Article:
Now, why do they do that? Well, there are several reasons. For example, with cotton, there's a lot of wind. Every day there were 20- to 35-mile-an-hour winds, day after day after day. And these fields are just lying wide open, so there's a lot of dust blowing. We did get caught in one dust storm that was amazing. It was as if it was snowing—you couldn't see. You see dirt drifting like snow drifts in the fields; in some cases it was almost up over the fence posts.
So, these ridges are put in the field, and farmers have done it for a long time, because when the wind blows across them, it starts the soil particles spinning, and the idea is, the ridges help keep the particles from being blown away, so that they fall into the depressions. Also, when they plant the cotton, they plant it at the bottom of the ridge, in the depression, because the early plant, when it gets up to 6-8 inches, is very vulnerable to sand and wind. So it protects it until it gets taller. It also helps conserve any rain that they get, to increase the moisture level.
So you see mile after mile, as far as you can see, of ridge-tilled land to produce cotton, connected to a man-made irrigation system, that's putting water in center-pivot irrigation on top of the land, but also now there are many underground micro-irrigations going on, which is very expensive, but people are doing it.
So, in this kind of environment you see manifested the tremendous technology that human beings can do, to increase the production with this kind of irrigation; but it also brings it to the point that the water in the Ogallala is getting down, and we've got to get more water in there....
It's a powerful thing. You're driving and you see all this food production, technology, you see the wind mills, you see the oil wells pumping all over the place, and then you drive through a lot of cities and you see this extreme poverty. You could tell it was a city or a small town that was very productive, but now you see, in many cases the gas stations on all four corners of an intersection are shut down. You see building after building boarded up, or for sale, or for lease. You drive through a main street with four lanes of paved street, but buildings everywhere for sale or lease. Which indicates that there was something much more there than just the fracking and that kind of production at one time, and that's where people were open to the discussion of getting the financial system reorganized....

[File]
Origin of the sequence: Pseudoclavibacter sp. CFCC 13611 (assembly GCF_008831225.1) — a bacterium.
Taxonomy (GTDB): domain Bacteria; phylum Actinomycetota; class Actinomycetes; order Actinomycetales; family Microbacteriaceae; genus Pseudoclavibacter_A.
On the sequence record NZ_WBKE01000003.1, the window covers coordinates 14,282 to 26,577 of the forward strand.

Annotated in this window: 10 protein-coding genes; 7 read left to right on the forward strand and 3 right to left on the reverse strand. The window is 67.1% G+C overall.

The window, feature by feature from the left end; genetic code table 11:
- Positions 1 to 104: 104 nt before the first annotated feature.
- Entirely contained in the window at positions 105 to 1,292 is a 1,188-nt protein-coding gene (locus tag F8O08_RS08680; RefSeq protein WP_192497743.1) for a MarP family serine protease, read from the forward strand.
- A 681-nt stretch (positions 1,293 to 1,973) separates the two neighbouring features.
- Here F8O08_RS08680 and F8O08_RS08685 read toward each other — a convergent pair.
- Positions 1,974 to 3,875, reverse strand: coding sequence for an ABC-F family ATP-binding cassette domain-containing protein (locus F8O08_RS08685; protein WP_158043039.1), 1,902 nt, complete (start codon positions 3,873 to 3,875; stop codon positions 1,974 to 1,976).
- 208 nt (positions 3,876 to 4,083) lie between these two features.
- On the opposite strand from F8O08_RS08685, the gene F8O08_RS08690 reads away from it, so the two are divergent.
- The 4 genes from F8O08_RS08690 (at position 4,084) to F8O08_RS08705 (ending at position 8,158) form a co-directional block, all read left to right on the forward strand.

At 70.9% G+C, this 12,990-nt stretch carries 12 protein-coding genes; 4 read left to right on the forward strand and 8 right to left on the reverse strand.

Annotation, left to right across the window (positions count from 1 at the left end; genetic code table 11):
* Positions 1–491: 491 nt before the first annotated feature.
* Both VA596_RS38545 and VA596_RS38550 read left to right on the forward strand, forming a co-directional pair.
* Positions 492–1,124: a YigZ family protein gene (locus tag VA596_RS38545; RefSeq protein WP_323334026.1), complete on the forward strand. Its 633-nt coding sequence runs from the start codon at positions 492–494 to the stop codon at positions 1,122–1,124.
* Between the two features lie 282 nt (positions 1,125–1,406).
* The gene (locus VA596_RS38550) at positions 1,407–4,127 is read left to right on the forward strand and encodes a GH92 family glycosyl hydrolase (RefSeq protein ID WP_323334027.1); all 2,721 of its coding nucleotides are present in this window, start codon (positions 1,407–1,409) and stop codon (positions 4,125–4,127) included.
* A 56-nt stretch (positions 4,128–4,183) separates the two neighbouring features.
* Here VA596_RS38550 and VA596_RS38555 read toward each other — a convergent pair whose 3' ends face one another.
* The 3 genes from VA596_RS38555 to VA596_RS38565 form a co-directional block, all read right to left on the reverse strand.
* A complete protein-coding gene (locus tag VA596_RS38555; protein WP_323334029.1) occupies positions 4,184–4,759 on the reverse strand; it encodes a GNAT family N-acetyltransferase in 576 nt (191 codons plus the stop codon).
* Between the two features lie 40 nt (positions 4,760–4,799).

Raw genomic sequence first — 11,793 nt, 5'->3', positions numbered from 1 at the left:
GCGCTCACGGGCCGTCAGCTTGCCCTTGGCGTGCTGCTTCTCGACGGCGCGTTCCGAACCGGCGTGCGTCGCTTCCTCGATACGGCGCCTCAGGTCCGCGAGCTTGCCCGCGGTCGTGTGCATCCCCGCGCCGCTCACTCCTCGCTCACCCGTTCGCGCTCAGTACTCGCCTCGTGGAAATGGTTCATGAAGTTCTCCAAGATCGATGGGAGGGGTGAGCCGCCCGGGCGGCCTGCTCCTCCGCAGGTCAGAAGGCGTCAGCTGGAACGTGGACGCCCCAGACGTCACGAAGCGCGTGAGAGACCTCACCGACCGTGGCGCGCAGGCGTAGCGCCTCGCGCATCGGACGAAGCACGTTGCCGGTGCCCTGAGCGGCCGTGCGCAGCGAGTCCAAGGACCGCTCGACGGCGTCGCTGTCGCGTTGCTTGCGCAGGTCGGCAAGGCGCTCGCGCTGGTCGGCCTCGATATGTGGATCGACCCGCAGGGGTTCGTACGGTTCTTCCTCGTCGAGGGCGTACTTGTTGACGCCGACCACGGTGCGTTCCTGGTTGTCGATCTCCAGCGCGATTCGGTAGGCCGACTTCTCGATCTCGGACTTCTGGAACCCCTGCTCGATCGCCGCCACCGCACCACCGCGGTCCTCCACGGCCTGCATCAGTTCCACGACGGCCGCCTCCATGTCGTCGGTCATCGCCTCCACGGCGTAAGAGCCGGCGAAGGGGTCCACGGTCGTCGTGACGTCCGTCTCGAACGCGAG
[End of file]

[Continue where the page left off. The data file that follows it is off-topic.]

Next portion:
Marcia Baker: West Texas is where the Texas Colorado River rises. There's a Colorado River in Texas that rises in the West and goes down to the Gulf. It goes through Austin, the capital, and there's so little water there that the rice growers south of Austin, who have been there for 100 years, don't have their water allocation. I understand that where you were there was nothing in the river.
Bob Baker: We were invited out to a ranch to discuss the water crisis, and the gentleman directed us to his property, and he said, Well, you go so far, and you cross the Colorado River, and then you turn right. And we kept driving and we didn't see the Colorado River, and finally we called him, and he said: Oh, I forgot to tell you that there's no water in it.
It's just weeds everywhere. It's as if there never was a river, that's how dry it was.
What's Threatening the Food Supply?
Marcia Baker: This is a vivid picture. And of course, this goes with the fact that, in the last few years, you've seen this drastic reduction in the number of cattle in Texas, the decline in wheat production this year, including up through western Oklahoma, western Kansas.
But it's not just that. Andy, you're up there in the northern Plains, and you still have water running in your rivers. But you have so many factors also contributing to the agriculture and food crisis where you are. Do you want to go through that?
Andy Olson: Just look at the financing of agriculture. We've had many cycles where agriculture's been pretty good, and then the famous one when Paul Volcker [Federal Reserve chairman, 1979-87] raised the interest rates to 19%, and maybe a little bit higher; that just collapsed agriculture. We had this major crisis in the mid-80s, where farmers were forced off their land. They couldn't pay the interest on their loans and so forth. So there was a real changeover in financing.
There was the FDR Production Credit Association (PCA) and Federal Land Bank, which financed agriculture, as well as cooperatives, which were formed under FDR's time period also, the Capper-Volstead Act.
What happened then is that many farmers were forced to sell out, and Farm Credit had never foreclosed on farmers to this scale. But they were forced by the Federal Reserve to do this. Essentially the farm cooperative system was bankrupted, especially the finance end of it—the PCA and the Federal Land Bank. But interestingly, while a lot of small commercial banks did go under and were absorbed by other independent banks, the Farm Credit system never went bankrupt. Which was strange because they were actually bankrupt.